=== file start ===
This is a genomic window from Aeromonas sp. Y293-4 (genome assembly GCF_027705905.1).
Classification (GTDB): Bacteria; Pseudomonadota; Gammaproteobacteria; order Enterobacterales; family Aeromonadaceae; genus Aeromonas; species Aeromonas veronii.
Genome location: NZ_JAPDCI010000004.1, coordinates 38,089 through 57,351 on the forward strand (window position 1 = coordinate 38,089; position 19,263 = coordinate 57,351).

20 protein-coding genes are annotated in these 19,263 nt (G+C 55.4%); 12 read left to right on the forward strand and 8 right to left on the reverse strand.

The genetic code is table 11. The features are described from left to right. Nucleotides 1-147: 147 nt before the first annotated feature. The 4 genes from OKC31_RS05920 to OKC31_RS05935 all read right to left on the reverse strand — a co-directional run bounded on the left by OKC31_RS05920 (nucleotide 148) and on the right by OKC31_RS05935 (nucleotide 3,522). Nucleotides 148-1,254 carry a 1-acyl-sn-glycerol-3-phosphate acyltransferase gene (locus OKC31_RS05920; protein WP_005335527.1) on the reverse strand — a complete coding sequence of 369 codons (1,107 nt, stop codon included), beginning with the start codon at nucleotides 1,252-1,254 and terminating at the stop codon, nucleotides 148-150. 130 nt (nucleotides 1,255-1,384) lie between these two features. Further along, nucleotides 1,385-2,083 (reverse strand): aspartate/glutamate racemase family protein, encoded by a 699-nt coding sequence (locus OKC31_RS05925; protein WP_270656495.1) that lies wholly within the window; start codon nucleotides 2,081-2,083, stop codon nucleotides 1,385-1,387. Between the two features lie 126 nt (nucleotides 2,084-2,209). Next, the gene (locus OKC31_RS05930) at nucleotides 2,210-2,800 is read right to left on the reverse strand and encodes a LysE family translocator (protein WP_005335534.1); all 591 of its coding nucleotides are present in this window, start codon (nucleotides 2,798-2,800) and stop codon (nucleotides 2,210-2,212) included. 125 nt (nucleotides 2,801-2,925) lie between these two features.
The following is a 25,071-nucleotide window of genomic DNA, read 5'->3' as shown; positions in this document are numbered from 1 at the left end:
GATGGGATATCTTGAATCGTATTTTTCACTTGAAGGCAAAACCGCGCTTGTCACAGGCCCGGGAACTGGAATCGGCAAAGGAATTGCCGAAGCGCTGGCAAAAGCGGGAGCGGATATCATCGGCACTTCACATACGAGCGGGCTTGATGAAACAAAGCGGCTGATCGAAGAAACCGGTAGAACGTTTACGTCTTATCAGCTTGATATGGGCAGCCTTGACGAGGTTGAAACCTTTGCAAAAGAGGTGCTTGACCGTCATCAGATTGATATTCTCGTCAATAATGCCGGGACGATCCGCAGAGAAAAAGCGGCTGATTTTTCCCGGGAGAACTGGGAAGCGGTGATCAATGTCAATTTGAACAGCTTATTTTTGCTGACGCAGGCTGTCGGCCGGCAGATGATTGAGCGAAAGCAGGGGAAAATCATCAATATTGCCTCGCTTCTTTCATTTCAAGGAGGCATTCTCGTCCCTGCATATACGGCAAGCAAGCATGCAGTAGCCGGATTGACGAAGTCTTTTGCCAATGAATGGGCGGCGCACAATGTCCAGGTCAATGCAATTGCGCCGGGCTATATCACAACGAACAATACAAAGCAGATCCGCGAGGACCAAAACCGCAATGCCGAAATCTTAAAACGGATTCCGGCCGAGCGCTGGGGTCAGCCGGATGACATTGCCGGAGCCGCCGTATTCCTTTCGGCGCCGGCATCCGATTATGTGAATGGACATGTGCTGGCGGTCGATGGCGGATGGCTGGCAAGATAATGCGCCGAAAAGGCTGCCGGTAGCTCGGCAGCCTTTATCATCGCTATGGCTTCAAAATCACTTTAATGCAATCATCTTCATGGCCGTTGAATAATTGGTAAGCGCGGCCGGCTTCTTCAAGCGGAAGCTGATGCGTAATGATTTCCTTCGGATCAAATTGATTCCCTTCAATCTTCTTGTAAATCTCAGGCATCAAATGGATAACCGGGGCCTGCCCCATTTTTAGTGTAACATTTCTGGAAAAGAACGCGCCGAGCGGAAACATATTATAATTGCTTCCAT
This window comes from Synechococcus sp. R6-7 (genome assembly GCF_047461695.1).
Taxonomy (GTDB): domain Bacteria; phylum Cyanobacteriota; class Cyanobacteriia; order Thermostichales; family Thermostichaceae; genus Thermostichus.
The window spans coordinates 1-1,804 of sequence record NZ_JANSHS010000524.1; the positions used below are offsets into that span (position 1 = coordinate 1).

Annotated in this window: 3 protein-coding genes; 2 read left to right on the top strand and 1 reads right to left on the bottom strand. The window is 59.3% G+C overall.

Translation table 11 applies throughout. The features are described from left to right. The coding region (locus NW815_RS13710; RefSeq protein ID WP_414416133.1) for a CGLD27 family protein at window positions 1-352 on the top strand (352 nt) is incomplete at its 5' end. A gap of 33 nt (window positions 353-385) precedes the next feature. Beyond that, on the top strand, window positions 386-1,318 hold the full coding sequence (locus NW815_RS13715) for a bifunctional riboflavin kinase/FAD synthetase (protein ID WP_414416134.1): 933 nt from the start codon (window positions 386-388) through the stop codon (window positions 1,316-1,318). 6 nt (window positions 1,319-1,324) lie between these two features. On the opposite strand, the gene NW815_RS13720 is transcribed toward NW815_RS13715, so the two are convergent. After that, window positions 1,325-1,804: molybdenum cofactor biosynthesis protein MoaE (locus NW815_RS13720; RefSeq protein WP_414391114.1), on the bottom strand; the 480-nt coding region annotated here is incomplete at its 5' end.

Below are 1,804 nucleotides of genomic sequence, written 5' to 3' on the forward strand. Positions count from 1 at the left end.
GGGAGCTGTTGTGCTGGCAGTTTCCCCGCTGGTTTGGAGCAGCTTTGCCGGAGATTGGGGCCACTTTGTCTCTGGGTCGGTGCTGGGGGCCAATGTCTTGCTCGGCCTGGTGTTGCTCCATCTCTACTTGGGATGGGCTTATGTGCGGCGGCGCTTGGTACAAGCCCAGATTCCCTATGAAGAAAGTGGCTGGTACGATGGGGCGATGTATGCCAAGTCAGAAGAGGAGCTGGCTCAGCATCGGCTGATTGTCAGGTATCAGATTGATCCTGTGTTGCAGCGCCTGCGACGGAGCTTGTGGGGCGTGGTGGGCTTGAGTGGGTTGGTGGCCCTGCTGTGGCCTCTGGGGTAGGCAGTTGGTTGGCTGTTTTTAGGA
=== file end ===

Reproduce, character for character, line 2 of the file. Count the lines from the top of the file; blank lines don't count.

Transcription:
Classification (GTDB): Bacteria; Pseudomonadota; Gammaproteobacteria; order Enterobacterales; family Aeromonadaceae; genus Aeromonas; species Aeromonas veronii.